The hustle or die mentality leads to creativity struggle. It’s impossible to work all of the time without adequate rest. It’s like expecting to withdraw money from a bank without depositing. Learn how you can use sleep to maximise your creativity and what lack of sleep is doing to your innovative mind.
Sleep, rest, and creativity are hot topics of debate; including the stuff of heated online discussion among leaders. Sleep deprivation is not only a risk for creativity, but also for poor health and premature death. It is literally keeping you alive. Recently, Arianna Huffington wrote an open letter to man-on-Mars, Elon Musk, responding to the Tesla entrepreneur’s confirmation of working 120 hours a week and barely getting enough sleep.
“So Elon, the future of Tesla depends on you coming up with your masterpiece. It doesn’t depend on how many hours you’re awake. Tesla—and the world (not to mention you and your beautiful children)—would be better off if you regularly built in time to refuel, recharge and reconnect with your exceptional reserves of creativity and your power to innovate. Working 120-hour weeks doesn’t leverage your unique qualities, it wastes them. You can’t simply power through; that’s just not how our bodies and our brains work”
Creativity requires a healthy body and creative mind. However, 17—19 hours of sleep deprivation makes individuals act as though the brain is under the influence of 0.5% alcohol, with 50% slower in overall performance. This is not an ideal creative mind. This is why staying up late to cram in more work might seem like a great idea, but it will backfire very quickly.
Importance of Sleep for Creativity
Lack of sleep has been linked to poor cognitive function including poor focus, concentration, low creativity, erratic behaviour, inability to multitask, and increased mistakes. These are executive functions needed to facilitate a creative or designer’s mind.
Poor sleep has also been shown to contribute to high blood pressure, a weakened immune system, weight gain, mood swings, paranoia, depression, sexual decline and a higher risk of diabetes, stroke, cardiovascular disease, dementia and some cancers. At some point the body loses the ability to cope with lack of sleep.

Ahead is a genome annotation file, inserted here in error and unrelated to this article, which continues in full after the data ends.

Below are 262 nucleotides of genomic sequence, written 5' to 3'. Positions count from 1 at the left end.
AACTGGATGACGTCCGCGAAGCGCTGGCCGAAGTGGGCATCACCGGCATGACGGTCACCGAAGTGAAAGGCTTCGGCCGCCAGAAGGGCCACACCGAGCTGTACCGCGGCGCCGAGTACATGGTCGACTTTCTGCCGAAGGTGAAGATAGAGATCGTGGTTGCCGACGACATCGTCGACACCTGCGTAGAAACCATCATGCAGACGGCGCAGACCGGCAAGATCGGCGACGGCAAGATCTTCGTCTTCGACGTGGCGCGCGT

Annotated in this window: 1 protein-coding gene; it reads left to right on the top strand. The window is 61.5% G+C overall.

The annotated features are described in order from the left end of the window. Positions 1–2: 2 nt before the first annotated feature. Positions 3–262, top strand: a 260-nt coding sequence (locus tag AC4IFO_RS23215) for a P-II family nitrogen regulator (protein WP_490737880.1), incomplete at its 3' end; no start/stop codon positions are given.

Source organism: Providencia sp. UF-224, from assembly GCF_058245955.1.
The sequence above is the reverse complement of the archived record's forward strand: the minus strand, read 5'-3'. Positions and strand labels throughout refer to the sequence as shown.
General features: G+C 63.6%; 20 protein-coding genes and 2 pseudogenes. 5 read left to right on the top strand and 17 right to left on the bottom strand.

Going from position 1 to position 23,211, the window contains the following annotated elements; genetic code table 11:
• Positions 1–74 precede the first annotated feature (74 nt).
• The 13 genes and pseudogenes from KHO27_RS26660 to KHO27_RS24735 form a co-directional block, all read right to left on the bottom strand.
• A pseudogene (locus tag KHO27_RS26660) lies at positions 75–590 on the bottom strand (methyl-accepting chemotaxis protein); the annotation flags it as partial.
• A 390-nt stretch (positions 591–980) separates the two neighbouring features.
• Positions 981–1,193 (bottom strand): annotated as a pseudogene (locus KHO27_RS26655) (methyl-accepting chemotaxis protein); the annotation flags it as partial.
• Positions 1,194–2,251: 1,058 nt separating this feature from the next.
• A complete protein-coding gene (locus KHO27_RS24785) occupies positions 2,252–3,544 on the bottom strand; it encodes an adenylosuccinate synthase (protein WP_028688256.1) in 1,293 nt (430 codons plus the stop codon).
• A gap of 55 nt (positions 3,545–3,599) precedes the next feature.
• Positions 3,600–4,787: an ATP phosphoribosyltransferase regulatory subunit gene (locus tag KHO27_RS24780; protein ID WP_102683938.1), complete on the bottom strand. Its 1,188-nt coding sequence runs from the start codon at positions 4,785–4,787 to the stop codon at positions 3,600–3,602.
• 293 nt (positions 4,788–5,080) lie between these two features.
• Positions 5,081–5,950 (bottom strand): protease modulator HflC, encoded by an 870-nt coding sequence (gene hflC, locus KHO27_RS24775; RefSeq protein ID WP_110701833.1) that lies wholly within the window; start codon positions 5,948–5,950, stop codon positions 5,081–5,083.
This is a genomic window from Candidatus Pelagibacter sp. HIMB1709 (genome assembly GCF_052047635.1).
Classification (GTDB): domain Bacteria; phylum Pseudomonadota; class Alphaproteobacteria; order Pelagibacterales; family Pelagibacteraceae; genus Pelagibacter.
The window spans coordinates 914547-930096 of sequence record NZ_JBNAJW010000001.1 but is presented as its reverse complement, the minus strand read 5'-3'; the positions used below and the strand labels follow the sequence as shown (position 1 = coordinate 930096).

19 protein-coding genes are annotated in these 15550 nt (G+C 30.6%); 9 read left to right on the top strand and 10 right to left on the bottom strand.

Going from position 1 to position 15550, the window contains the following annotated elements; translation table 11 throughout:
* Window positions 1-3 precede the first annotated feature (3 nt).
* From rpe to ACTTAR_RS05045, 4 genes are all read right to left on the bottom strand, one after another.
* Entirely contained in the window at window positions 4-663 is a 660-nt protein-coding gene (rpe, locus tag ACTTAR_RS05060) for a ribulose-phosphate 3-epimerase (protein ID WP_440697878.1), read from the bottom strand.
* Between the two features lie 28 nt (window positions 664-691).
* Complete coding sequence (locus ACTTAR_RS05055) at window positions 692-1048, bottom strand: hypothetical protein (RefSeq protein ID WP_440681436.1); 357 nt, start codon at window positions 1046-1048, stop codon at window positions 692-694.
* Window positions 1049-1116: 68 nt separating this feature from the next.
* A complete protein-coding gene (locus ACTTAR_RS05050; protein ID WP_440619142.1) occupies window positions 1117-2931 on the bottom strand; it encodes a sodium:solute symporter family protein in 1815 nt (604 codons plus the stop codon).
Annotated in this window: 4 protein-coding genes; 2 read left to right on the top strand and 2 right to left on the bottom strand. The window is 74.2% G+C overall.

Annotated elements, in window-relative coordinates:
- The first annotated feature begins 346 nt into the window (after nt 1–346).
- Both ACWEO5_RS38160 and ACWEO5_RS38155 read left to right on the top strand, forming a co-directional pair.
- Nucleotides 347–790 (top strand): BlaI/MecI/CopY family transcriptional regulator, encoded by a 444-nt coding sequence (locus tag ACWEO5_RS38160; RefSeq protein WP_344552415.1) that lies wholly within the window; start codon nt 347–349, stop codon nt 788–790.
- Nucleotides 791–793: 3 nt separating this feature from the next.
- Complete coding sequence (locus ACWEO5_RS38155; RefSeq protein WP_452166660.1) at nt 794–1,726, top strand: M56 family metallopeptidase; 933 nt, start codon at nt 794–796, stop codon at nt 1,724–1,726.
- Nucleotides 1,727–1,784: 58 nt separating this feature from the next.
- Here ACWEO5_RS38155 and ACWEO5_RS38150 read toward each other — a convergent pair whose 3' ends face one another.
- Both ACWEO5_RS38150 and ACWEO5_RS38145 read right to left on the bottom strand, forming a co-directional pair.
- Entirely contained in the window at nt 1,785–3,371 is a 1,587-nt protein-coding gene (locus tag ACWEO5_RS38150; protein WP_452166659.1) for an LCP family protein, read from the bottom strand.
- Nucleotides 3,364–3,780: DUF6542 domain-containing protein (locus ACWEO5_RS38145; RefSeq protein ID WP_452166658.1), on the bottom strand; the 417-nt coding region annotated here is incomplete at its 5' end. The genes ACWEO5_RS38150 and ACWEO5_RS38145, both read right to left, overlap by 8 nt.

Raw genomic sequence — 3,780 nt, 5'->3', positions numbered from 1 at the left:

How Sleep Helps You Wake Up with a Creative Mind
As you sleep, you move through a series of different stages, which are categorised into rapid eye movement (REM) sleep and non-REM (NREM) sleep. NREM sleep is divided into three sub-stages: 1, 2, and 3/4 (stages 3 and 4 are combined into one stage). Moving through these stages once is called a sleep cycle.
An average, healthy sleep cycle lasts for 90 minutes. The longer you sleep, the more sleep cycles you’ll have. On average, people get three to six sleep cycles per night. Sleep begins with stage 1 through 2, followed by 3 and 4, and finally on to REM.
Our body has a lymphatic system to drain out the waste and toxins at all times, but the brain’s waste disposal system only works efficiently during sleep. During REM sleep, the brain cells actually shrink to allow the cerebrospinal fluid to flow 10x faster in between brain cells than when we are awake.
This process removes toxins that accumulate when we are awake, leading to improved executive skills including:
— Attention and reactivity
— Decision making
— Problem solving
— Learning and memory
— Social skills
— Overall mood and Health
This brain cleaning helps clear out toxins such as beta amyloid protein, which is known to build up in cases of Alzheimer’s disease. A 2018 study found that just one night of sleep deprivation left participants with an increased accumulation of beta amyloid protein.
The Role of REM Sleep in Creativity and Productivity
Memory consolidation: REM sleep is important in the brain’s ability to retain new memories. According to this study, the part of the brain called the hippocampus consolidates new information into long-term memories. Disrupted REM sleep can slow down brain function. This is why often sleep deprived individuals read a sentence a few times to understand the meaning. This can be detrimental for creativity as the brain has difficulty generating and remembering new ideas.
Dreams for Creativity and Problem Solving